Ahead of the reopening of airports for the resumption of flights, the World Health Organization (WHO) has urged Nigeria and other African nations to take effective measures to mitigate the risk of a surge in coronavirus infections.
The global health body said while the opening of borders is vital for the free flow of goods and people, its initial analysis found that lockdowns along with public health measures reduced the spread of COVID-19.
It said even with border restrictions, imported cases have sometimes brought back COVID-19 to countries which had not reported cases for a length of time.
The WHO Regional Director for Africa, Mrs Matshidiso Moeti, noted that, “Air travel is vital to the economic health of countries. But as we take to the skies again, we cannot let our guard down. Our new normal still requires stringent measures to stem the spread of COVID-19.”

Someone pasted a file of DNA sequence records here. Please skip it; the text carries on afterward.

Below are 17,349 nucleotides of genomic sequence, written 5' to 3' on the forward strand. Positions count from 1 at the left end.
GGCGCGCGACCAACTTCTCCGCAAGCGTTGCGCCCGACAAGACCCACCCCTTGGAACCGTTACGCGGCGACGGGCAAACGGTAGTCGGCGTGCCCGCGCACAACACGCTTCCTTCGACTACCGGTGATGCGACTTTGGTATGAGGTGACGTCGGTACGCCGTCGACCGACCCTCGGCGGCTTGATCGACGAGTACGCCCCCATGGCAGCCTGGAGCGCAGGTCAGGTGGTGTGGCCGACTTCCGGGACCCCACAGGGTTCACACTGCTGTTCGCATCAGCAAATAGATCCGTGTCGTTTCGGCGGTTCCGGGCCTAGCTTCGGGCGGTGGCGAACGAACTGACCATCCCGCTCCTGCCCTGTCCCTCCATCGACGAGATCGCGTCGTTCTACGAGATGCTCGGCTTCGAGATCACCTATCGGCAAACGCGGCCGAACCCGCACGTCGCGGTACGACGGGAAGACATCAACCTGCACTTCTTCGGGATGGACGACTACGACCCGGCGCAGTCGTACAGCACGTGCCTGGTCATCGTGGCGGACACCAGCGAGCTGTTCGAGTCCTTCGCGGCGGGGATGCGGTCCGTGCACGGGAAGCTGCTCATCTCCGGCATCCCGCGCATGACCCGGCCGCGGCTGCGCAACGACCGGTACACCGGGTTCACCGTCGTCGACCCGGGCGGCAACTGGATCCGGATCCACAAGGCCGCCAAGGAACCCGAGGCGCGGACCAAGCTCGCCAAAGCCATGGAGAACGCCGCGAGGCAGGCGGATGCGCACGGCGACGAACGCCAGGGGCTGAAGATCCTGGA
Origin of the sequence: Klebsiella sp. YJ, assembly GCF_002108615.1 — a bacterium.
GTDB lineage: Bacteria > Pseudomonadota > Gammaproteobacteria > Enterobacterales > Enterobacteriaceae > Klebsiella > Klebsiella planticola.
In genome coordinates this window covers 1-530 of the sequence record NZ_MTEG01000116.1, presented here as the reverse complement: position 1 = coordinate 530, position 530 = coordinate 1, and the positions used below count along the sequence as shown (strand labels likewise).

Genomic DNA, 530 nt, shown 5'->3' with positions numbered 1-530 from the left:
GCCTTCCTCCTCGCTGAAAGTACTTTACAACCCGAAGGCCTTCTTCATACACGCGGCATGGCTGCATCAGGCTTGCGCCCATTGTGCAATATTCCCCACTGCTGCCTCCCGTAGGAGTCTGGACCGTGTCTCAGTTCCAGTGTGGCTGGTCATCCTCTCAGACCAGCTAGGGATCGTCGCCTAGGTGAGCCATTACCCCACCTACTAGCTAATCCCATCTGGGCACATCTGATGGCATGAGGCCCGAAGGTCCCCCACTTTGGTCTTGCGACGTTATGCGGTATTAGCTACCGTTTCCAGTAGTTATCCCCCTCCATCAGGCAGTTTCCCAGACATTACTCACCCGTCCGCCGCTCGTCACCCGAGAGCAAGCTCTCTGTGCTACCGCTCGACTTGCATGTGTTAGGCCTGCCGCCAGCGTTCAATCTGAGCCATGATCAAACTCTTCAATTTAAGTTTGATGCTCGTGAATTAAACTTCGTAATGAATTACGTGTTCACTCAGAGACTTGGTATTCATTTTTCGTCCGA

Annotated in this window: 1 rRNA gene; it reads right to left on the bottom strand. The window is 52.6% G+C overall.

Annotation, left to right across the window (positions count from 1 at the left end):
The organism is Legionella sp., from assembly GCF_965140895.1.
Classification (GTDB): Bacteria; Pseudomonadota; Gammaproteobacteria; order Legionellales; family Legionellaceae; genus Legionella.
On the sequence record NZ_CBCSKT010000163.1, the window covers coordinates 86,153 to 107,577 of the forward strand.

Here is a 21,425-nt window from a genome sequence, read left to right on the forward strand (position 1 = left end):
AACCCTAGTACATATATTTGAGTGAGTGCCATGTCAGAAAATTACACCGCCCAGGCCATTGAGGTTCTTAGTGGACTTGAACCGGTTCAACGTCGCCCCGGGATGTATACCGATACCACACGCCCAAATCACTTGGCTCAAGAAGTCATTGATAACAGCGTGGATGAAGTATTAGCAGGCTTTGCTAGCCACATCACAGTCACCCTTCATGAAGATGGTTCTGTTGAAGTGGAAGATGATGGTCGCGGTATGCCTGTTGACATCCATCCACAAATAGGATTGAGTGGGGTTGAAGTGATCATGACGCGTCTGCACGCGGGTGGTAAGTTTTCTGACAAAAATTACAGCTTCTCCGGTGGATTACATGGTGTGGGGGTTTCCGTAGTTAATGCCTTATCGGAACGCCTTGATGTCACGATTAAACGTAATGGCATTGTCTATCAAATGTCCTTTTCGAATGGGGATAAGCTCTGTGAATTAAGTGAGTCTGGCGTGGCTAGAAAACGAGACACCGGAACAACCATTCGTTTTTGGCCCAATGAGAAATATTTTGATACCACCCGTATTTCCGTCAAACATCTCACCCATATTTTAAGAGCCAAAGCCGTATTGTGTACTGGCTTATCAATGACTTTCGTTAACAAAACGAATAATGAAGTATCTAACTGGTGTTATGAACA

This is particularly key for Nigeria and other African nations who are set to restart commercial flights this month.
On Nigeria’s part, which banned international flights into the country on March 21, it noted that domestic flights between Lagos and Abuja will resume on Wednesday, July 8.
Domestic flights from Kano, Port Harcourt, Owerri, and Maiduguri airports will reopen on July 11, and all other airports in the country will resume domestic travel from July 15.
There is, however, no news on international travel, but the Minister for Aviation, Mr Hadi Sirika, said that the date will be decided soon.
Since its first case in late February 2020, Nigeria has confirmed over 27,000 cases of the virus in the country. For over a month, Lagos, Abuja and Ogun State were completely locked down to curb the contagion.
The strategy worked in containing the virus, but cries from citizens forced the government to ease the restrictions and since then, there has been a spike in the number of infections.